How it works

Analytics for Clicky lives in your menu bar as a little pie-chart icon and digit representing current visitors on your site. Clicking it brings up a clean display of all the headline stats from Clicky’s site, organised via tabs: Dashboard is essentially ‘The Basics’, listing today’s visits, uniques, average actions and duration, and bounce rate; and the Content, Search and Links tabs list today’s top ten pages, in-bound search terms and referring domains.

mac clicky stats app
The tabs keep the array of Clicky stats organised neatly

Oh, and there’s Settings but that’s really just for your login and setting up the visitor alert, which will buzz you if the number of simultaneous visitors on your site passes a certain threshold.

Pros and cons

Like GAget, Analytics for Clicky is focussed on quickly scratching that stat-check itch and it serves that purpose admirably; it’s always just a click away, updates every few minutes, and looks great with a clean, organised interface. The range of stats packed into the tabs gives you a great overview of the day your site has had so far, and the fact it’s all live combined with the ease of access in the menubar makes using the app quite addictive, particularly at first.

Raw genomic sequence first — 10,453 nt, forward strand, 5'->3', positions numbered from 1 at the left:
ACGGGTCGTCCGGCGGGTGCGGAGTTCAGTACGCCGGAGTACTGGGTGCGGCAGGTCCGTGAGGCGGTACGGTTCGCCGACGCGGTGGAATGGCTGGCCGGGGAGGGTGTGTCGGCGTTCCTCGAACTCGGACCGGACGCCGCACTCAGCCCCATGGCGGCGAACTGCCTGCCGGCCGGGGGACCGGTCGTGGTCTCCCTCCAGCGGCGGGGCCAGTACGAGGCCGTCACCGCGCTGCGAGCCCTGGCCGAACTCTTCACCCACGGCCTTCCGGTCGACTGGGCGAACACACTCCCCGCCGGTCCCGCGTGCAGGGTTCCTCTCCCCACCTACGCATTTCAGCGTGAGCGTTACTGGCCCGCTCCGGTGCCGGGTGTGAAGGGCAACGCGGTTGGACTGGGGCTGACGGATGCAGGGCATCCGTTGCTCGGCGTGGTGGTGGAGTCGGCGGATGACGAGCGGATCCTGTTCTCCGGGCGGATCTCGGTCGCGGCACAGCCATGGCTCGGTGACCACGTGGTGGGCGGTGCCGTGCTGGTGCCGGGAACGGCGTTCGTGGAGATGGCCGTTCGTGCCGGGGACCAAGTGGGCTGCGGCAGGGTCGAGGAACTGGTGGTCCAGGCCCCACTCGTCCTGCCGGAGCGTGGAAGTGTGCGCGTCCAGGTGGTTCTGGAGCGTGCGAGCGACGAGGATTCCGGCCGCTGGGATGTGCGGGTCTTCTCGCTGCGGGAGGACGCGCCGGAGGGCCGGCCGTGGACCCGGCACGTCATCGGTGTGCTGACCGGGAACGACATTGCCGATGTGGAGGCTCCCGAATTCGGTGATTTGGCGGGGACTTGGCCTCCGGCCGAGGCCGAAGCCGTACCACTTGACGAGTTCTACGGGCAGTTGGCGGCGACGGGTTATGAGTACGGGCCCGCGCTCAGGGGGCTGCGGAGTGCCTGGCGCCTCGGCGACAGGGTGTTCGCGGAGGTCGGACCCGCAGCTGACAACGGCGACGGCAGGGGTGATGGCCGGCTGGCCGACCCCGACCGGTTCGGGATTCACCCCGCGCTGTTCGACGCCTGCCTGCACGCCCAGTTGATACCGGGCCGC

Given all that, and also that it’s the only Clicky app for Macs out there right now, it feels a little churlish having niggles but there’s just a few things I’d like that I think would make it an essential purchase. In no particular order:

  • it doesn’t list your Goals stat – you need to click through to Clicky’s website if you want to see it (using the handy button top right). This can be a key stat for webmasters so I’d love to see it added to the Dashboard panel in an update
  • no graphs – graphs are a stat-junky’s friend and make it much easier to convey loads of data at a glance. The GAget widget is so awesome precisely because of its graphs so I wonder if Clicky’s Dashboard graph could be squeezed into Analytics either as a tab or by redesigning the top space, with the option to set the time-scale tucked into Settings?